The Flop Turn: Just As Fast and Lochte-Rule Legal

Screenshot 2018-04-05 18.13.07

I’ve been hearing a lot of discontent lately from coaches about how swimmers are getting disqualified in the freestyle legs of IMs and Medley Relays due to the “Lochte Rule”.  I understand their frustration as many, many, many coaches only know the traditional flip turn.  But there are alternative!

This rule got its name when Ryan Lochte pushed off and kicked underwater on his back during the BR-FR turn in the 2015 World Championship 200 IM final. FINA immediately issued a rule clarification stating that spending any time on the back during the freestyle leg of an IM or Medley Relay is considered backstroke and therefore illegal. (I talked about Lochte’s turn, and deconstructed it here.)

This FINA interpretation was eased slightly in 2017 when they stated that the swimmer must return to the stomach before the first pull or kick or they will be deemed to be swimming backstroke.

The controversy over this rule is that classic freestyle flip turns are executed by flipping straight over so that the swimmer is flat on their back when their feet the wall. They then immediately push off on their back and rotate to the stomach while kicking underwater. Any sign of a kick before rotating at least 90° to their stomach is cause for disqualification.

The Flop Turn

Whether you agree with the Lochte Rule or not is irrelevant. Swimmers need to adapt to this rule, and that means modifying their flip turn. As it turns out, we’ve been doing a variation of the flip turn since well before the Lochte Rule – I first mentioned our flop turn in a 2013 post. I’m positive we didn’t invent it, and I don’t know what it’s supposed to be called.  We just call it the flop turn.

Basically, imagine an uncoordinated kid trying to do a front somersault on a mat, but flopping onto their side partway through. This results in the feet pointing to the side.  Right where you want them to be.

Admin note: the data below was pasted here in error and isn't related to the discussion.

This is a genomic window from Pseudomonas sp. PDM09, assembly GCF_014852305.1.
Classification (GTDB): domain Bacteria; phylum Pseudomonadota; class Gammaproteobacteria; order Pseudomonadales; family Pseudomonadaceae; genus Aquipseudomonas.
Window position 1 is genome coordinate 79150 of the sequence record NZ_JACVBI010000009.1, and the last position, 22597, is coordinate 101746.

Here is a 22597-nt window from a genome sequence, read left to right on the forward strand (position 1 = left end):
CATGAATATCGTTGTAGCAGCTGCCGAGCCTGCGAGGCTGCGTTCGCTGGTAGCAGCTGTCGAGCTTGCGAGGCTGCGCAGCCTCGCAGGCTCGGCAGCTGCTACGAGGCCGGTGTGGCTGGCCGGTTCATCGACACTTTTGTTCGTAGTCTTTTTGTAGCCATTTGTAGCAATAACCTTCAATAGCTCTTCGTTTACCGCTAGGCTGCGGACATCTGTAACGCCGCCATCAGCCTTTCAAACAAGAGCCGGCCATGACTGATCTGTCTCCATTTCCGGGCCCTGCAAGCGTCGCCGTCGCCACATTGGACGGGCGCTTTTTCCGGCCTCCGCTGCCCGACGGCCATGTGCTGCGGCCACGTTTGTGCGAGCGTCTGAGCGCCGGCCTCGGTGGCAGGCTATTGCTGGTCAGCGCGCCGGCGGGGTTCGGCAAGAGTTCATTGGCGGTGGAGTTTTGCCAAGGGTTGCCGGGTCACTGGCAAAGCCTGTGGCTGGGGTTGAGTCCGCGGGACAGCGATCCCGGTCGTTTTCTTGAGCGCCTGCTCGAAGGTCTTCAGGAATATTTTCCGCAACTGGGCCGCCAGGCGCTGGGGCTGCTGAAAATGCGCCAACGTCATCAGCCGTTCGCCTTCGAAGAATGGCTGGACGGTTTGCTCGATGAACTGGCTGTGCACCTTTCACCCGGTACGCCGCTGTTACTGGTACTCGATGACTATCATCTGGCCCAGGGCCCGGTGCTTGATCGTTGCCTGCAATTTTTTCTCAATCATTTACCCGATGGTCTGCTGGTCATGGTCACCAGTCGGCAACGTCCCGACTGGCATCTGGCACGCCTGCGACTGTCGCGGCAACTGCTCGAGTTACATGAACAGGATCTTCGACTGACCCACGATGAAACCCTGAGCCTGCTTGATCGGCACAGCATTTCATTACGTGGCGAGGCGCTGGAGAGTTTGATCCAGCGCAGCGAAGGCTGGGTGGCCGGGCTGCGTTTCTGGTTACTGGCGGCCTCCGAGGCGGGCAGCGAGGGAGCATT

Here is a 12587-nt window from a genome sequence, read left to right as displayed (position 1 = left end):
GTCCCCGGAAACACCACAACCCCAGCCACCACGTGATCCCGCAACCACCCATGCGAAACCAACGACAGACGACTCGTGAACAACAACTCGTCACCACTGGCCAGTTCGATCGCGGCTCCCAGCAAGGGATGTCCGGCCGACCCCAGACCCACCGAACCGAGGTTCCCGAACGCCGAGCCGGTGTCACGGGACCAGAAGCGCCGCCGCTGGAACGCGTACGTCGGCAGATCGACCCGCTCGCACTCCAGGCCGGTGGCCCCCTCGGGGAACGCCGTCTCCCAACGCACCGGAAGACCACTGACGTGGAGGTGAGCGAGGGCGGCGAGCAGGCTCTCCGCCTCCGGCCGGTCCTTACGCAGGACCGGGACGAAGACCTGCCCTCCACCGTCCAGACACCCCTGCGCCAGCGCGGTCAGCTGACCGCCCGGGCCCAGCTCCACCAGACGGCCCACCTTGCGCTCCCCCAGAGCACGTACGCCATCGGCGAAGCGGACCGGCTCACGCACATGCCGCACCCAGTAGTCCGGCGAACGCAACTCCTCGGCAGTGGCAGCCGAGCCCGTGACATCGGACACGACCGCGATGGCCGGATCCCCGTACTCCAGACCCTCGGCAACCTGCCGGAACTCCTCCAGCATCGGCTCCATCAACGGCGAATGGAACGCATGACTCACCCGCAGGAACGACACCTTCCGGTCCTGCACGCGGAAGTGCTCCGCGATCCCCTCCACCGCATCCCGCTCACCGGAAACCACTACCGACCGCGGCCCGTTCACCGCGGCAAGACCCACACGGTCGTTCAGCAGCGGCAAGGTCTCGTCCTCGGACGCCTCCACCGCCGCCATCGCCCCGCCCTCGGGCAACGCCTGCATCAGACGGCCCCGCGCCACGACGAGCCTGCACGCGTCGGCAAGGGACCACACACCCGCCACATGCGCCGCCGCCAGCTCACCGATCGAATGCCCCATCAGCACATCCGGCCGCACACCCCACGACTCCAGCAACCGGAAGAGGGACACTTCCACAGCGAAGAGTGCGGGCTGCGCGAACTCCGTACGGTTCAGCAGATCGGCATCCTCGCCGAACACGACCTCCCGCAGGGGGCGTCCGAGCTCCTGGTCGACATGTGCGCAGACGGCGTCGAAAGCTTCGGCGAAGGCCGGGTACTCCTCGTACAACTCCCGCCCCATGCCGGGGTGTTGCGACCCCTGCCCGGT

And it’s really that easy in the water, although the feet usually hit the wall pointing at roughly 2 o’clock and not 3 o’clock. But this is worlds better than hitting with the feet pointing at 12 o’clock.  This means that there’s very little rotation of the body required in order to be legal. Just hit the wall and push off.

The usual response I always get it is that the flop turn must be much slower, because everyone knows the flip turn is the fastest turn. I can only tell you that for most of my swimmers, but not all, it’s at least as fast and sometimes faster.  According to my testing, the minor rotation before the feet hit the wall doesn’t take any longer than a flip turn. And the push off with minimal rotation afterwards can be even faster.  Now, to be honest we do have a few swimmers who can’t managed to figure the turn out, but not many.

I can personally say that I converted over to the flop turn about 5 years ago, and have never looked back. Feels faster to me.

Videos

Click on the pictures to watch videos of two of my swimmers demonstrating the flop turn. Each video shows the turn twice: first time through at normal speed, and then again with the turn portion at 1/4 speed.

Screenshot 2018-04-05 17.55.54

Screenshot 2018-04-05 17.48.13

 

 

 

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2 comments

  1. Nothing new here, is there? 🙂 I’ve been swimming competitively – off and on – for over 40 years, and I think that’s how I’ve always done the turn. In fact, practice almost demands that turn because you’re almost never coming in square to the wall when circle swimming…

    1. Hi Barry, I’m not sure when it happened but at some point people felt it was easier or faster to just flip straight over. I agree with you that decades ago when I swam we did this flop turn. But talk to younger coaches and they think it’s crazy.

I love comments, especially when they disagree with my view.

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